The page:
The best studies that help grow the evidence ecosystem are those that have appropriate designs, such as randomised controlled trials (RCTs) (Gorard, See & Siddiqui, 2017; Hutchison & Styles, 2010; Vaughan & Roberts-Hull, 2018). This draws a parallel with the use of control groups within scientific studies. RCTs are expensive, time consuming and require specific expertise but are critical to allow us to capture good evidence. Crucial to these studies are the teams of qualitative researchers working alongside the quantitative researchers, to determine how the changed learning conditions have impacted students' learning. For example, a RCT in the UK has looked at the impact of Embedding Formative Assessment that involved 25 000 students. It showed the importance of providing feedback that moves learning forward. The evidence showed students made two additional months' worth of learning progress (Education Endowment Foundation, 2018a).
Evidence for Learning is currently commissioning three of these studies. One of these is the independent evaluation of Thinking Maths , led by a team of researchers including Dr Hilary Hollingsworth and Dr Katherine Dix from the Australian Council for Educational Research. The research results from this evaluation have been released today.
Growth within the evidence ecosystem is fed by undertaking rigorous studies. The use of control groups in educational research helps us to be confident about the accuracy of the results. The light of curiosity also drives growth within the ecosystem; a constant pursuit to determine what works best for our students and in what circumstances.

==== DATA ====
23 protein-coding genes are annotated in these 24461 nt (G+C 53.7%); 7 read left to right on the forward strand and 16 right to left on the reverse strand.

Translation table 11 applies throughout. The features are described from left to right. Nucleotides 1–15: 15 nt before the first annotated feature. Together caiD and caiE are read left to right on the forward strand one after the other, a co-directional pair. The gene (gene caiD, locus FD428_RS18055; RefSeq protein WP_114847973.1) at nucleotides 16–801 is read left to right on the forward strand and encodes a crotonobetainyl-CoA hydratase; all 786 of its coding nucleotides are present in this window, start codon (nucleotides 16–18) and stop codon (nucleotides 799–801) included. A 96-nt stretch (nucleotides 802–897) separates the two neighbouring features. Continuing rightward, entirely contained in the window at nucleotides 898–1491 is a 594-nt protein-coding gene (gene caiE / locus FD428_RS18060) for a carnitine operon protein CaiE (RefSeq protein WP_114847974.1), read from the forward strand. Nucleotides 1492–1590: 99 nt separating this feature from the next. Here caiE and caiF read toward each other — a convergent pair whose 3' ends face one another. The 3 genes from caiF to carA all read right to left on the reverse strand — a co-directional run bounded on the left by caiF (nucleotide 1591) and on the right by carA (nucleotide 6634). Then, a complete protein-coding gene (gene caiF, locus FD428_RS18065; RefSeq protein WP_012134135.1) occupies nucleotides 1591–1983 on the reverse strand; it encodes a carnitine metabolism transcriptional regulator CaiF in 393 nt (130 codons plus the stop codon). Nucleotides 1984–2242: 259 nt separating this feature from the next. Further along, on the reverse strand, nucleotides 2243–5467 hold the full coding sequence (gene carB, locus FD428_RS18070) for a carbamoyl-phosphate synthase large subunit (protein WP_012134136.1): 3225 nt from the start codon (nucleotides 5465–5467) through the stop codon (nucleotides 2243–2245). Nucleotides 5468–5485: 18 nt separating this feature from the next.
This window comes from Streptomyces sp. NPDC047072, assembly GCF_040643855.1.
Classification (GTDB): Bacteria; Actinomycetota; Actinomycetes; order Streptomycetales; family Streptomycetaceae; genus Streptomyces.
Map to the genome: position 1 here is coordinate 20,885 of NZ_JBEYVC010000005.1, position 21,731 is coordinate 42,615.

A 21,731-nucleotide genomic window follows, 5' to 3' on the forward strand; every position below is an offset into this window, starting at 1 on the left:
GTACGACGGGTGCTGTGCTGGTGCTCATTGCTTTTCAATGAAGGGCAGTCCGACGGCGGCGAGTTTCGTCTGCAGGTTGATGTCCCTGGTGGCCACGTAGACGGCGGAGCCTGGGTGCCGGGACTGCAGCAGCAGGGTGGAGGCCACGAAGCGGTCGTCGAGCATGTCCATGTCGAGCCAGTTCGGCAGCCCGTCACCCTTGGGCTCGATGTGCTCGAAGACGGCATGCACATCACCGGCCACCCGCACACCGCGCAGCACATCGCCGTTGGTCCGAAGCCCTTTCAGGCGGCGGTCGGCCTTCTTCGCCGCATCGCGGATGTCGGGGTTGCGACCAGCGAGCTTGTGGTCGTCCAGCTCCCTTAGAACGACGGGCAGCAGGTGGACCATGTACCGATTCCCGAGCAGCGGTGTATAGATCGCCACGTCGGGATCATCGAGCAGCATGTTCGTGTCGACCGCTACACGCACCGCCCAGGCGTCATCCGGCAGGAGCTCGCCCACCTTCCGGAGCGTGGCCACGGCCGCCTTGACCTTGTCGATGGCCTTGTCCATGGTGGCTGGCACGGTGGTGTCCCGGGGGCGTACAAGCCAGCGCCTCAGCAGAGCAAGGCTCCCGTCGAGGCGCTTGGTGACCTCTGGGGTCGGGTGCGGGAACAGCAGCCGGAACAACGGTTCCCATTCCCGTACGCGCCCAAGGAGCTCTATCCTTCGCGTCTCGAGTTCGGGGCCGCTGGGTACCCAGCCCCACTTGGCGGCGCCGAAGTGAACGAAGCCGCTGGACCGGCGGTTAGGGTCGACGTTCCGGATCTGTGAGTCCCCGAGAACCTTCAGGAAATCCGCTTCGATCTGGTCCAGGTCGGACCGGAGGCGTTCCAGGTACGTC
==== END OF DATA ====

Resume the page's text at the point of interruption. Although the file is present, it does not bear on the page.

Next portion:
Deeble, M., & Vaughan, T. (2018). An evidence broker for Australian schools. Centre for Strategic Education, Occassional Paper, 155, 1-20. Retrieved from http://www.evidenceforlearning.org.au/evidence-informed-educators/an-evidence-broker-for-australian-schools/
Education Endowment Foundation. (2018a). Embedding Formative Assessment. Retrieved from https://educationendowmentfoundation.org.uk/projects-and-evaluation/projects/embedding-formative-assessment/
Education Endowment Foundation. (2018b). Evidence for Learning Teaching & Learning Toolkit: Education Endowment Foundation. Retrieved from http://evidenceforlearning.org.au/the-toolkit/full-toolkit/
Gorard, S., See, B. H., & Siddiqui, N. (2017). Assessing the trustworthiness of a research finding. In The trials of evidence-based education: The promises, opportunities and problems of trials in education. London and New York: Routledge.
Hattie, J. (2009). Visible Learning: A synthesis of over 800 meta-analysis relating to achievement. London: Routledge.
Hutchison, D., & Styles, B. (2010). A guide to running randomised controlled trials for educational researchers. Slough: NFER.
Marzano, R. J., Waters, T., & McNulty, B. A. (2005). School leadership that works: From research to results: ASCD.
Vaughan, T., & Roberts-Hull, K. (2018). Why randomisation is not detrimental. Retrieved from http://evidenceforlearning.org.au/news/why-randomisation-is-not-detrimental/
How do you keep up with the latest educational research?
As a school leader, how does educational research inform your decision making?